Constitution Day Resources

Constitution Day is September 17

Did you know...?

The United States Congress enacted a provision of law requiring every educational institution receiving federal funds to “hold an educational program” on September 17 of each year in observance of “Constitution Day and Citizenship Day.” The definition of "educational program" is left up to individual institutions.


This resource list will give you some activities you can incorporate in your school or classroom.




Websites

Scholastic.com games, interviews, articles, lesson plans K-8


Center for Civic Education lessons for K-12


K12.com lesson plans. Lessons for K-1, 2-3, 4-5, 6-7, 8-9 10-12


Free Tech 4 Teachers suggestion


Constitution Day - from Constitutionfacts.com - information, quizzes, word finds, games, printables, and info about an art contest (entries due Oct. 1)


Constitutioncenter.org Includes a 2:32 movie giving the basics of the creation of the Constitution from The History Channel on the intro page. Grades 4 and up.


Constitutioncenter.org Hall Pass video series - this year's video is on the legislative branch, but previous years' videos are also archived there. Videos are 18-20 minutes. Most appropriate for MS-HS


Constitutioncenter.org Lesson plans


Library of Congress - Documents form the Continental Congress and the Constitutional Convention. This is most appropriate for older students








Books to teach the Constitution - list from Scholastic.com

Dear Mrs. LaRue: Letters from Obedience School by Mark Teague
Ike the dog sends letters to his owner, Mrs. LaRue, in an attempt to return home from obedience school.
Classroom Tip: Use this book as a Read-Aloud. It provides students with a humorous example of persuasive letter writing.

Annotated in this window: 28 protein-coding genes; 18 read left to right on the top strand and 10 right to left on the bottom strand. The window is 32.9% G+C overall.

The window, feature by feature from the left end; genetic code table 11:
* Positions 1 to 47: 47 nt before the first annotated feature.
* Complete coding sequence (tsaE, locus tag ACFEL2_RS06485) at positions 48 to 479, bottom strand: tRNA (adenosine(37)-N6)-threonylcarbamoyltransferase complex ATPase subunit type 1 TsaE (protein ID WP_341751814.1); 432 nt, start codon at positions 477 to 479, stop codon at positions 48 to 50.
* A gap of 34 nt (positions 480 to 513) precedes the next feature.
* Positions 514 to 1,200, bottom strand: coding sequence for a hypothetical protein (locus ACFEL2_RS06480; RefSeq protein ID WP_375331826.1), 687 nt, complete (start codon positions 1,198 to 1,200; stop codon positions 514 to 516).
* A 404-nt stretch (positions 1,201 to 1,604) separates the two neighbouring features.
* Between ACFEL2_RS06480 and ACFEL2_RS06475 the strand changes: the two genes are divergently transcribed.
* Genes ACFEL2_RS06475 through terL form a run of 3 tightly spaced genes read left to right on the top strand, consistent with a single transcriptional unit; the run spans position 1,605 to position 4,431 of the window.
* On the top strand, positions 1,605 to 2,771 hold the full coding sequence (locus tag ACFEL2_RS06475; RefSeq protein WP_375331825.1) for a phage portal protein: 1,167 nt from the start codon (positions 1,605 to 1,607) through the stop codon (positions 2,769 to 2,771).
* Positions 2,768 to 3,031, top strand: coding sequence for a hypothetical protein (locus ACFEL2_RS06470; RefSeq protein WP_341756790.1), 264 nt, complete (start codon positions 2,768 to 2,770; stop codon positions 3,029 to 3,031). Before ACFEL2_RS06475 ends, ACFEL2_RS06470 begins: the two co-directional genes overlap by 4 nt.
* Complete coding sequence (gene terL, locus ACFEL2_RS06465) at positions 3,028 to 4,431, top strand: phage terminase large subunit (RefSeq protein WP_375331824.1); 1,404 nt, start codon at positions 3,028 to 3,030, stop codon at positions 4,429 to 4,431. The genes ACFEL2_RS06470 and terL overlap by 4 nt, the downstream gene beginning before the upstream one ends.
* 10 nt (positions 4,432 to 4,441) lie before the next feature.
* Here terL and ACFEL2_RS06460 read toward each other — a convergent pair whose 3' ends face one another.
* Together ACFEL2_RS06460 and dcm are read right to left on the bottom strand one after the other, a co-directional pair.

Encyclopedia of The Presidents And Their Times by David Rubel
This book is a wonderful reference tool for studying U.S. and presidential history.
Classroom Tip: Use this as a reference tool to assist students when conducting research.


House Mouse, Senate Mouse by Cheryl Shaw Barnes
This book teaches children about our nation's Capitol and takes them through the legislative process -- from the basic research of a bill through committee consideration to its signing at the president's desk.
Classroom Tip: Use this book as a Read Aloud to help students understand the legislative process.


If You Were There When They Signed the Constitution by Elizabeth Levy; illustrated by Richard Rosenblum
This unique presentation takes young readers into the locked rooms of the Philadelphia State House at the drafting of the U.S. Constitution.
Classroom Tip: Use this as a resource to introduce the concept of Democracy and the purpose of the Constitution.


Kids’ Letters To President Bush by Bill Adler; illustrated by Chuck Rekow
This collection features letters to the President in which kids ask political, personal, and poignant questions; give advice; and tell the President about themselves.
Classroom Tip: Highlight a persuasive letter from this collection to use as a model.


Shh! We’re Writing the Constitution by Jean Fritz
Students can review a copy of the Constitution in this “life-like” account of history.
Classroom Tip: Give students an independent review of the Constitution.